Making Big Data Small

by Andreas Koller

I have just finished my MA thesis at Royal College of Art entitled „Making Big Data Small – Visualising Patterns within Big Data Sets“. Let me share some of the things I wrote.

In my dissertation, I investigate the nature of big data, its different definitions and misconceptions and try to take a human-centered perspective on data. I connect this with the practice of visualising data by creating patterns with scatter-plots, which reveal the underlying structure of data: text visualisations, moving image analytics and visualisation of personal data. I want to emphasize the need for new tools (meta-tools) that allow for a more fluid way of interacting with data and the importance to establish data visualisation as a cultural technique to enable not only insight into big data sets, but also to foster cultural innovation.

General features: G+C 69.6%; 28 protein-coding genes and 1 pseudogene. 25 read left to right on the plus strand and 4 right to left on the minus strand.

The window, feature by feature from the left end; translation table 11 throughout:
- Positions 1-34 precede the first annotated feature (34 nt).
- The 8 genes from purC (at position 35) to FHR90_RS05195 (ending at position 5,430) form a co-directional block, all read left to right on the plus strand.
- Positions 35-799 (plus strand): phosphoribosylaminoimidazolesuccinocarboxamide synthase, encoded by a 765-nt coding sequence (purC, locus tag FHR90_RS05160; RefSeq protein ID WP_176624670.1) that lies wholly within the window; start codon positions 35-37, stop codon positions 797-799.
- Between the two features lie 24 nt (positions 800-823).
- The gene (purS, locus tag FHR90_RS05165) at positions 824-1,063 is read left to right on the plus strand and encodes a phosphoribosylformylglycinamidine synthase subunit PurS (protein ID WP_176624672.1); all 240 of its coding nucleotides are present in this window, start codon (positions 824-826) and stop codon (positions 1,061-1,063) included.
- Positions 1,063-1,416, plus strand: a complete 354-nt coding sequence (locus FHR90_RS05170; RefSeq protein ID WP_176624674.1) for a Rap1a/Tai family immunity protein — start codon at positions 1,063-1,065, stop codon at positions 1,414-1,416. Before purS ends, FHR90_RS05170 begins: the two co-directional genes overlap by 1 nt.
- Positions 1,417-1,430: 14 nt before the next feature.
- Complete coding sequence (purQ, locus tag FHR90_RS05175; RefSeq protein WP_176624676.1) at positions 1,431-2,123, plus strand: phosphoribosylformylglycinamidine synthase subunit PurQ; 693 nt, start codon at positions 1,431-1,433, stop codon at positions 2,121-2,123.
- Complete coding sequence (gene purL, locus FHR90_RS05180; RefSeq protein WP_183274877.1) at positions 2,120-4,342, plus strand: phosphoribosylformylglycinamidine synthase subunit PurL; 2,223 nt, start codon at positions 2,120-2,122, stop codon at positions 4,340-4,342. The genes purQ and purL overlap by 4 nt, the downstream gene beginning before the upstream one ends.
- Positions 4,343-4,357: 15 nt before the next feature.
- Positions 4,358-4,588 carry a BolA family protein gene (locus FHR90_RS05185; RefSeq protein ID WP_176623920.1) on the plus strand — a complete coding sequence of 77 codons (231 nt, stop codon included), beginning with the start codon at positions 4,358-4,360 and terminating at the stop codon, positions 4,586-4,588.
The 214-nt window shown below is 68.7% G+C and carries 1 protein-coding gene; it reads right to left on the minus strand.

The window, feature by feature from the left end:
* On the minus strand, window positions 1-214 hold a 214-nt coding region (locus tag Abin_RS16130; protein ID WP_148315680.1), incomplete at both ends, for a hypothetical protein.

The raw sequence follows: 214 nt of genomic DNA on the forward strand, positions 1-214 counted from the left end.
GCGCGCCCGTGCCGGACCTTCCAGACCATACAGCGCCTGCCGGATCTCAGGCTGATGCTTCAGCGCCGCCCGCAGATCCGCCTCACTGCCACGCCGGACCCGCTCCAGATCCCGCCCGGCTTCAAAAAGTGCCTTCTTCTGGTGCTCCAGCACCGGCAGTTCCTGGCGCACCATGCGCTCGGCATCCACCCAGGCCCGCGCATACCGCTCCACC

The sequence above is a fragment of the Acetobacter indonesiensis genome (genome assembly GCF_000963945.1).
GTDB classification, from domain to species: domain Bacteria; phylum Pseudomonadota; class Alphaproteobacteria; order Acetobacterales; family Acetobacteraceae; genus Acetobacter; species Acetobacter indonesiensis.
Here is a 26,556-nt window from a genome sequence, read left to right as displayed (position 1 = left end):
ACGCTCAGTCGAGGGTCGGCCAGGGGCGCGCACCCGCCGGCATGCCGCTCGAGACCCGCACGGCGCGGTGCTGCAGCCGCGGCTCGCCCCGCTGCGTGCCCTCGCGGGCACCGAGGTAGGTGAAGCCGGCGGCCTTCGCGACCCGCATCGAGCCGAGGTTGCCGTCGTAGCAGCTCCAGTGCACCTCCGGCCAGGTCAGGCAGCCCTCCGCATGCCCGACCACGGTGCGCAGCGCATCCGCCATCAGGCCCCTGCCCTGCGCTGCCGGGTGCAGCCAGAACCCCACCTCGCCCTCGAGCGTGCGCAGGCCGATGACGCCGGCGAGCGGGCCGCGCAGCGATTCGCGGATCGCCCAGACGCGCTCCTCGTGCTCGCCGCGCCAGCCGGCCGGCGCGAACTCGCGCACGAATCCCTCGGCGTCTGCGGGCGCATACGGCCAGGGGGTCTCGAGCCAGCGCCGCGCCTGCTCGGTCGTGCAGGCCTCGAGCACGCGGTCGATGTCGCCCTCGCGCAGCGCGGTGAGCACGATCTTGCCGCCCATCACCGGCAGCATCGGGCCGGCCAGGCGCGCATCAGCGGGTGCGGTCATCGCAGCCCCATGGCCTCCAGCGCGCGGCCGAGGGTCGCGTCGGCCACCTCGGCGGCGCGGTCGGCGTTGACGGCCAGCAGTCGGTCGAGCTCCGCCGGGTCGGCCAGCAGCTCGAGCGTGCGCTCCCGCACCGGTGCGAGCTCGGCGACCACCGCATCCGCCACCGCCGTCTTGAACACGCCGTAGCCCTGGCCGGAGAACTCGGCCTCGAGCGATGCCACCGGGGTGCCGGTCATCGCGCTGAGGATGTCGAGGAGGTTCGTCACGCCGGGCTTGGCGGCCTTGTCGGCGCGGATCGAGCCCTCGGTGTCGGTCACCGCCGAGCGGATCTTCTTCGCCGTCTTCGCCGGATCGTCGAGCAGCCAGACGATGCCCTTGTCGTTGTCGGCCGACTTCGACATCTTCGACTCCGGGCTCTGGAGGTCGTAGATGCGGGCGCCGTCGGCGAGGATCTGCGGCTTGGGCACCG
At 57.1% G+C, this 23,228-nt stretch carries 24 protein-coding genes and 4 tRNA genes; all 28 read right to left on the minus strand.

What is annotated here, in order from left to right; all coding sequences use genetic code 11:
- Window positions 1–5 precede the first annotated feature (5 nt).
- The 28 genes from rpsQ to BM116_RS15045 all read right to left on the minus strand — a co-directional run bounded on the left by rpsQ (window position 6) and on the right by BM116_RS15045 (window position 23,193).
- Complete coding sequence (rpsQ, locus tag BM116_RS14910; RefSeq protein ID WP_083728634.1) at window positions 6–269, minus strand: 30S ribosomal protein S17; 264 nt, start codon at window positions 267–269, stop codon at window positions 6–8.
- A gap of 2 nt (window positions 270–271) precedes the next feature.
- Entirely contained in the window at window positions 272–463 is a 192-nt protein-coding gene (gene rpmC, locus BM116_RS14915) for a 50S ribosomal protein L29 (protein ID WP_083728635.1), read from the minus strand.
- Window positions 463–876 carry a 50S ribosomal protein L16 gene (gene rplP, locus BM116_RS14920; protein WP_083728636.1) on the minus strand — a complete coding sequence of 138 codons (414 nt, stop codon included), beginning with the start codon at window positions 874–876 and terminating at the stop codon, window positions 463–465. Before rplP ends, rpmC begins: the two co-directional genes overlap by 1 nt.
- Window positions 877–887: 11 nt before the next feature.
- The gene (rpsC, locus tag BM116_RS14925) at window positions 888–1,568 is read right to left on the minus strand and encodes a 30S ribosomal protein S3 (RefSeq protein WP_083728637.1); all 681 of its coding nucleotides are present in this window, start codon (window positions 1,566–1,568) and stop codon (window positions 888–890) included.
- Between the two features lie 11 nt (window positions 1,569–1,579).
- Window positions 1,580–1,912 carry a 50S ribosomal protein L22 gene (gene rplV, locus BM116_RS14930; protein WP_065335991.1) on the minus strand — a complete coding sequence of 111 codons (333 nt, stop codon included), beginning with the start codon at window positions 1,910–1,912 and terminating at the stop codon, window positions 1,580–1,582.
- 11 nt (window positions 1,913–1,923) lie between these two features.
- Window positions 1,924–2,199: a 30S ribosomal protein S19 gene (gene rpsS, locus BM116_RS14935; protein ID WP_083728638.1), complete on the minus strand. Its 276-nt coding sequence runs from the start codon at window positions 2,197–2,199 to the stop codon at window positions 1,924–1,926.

Making Big Data Small - Dissertation

The following is an excerpt of the first chapter called ‚Data‘.

Data

Not one day passes when we are not reminded that we are apparently drowning in data. ‘Big Data’ has become a buzzword and has sparked a revolution. More specifically, the real revolution is “in data itself and how we use it”. In recent years it has been hailed as the solution for problems in design, science and business — sometimes even for all the problems of humanity. According to its followers, it is the source of innovation and progress, and big data is celebrated as the ‘new oil’. In these excessive discussions about data and its impact, opportunities and risks, it is necessary to step back a bit and define what we are actually talking about when we talk about data.

Data as Material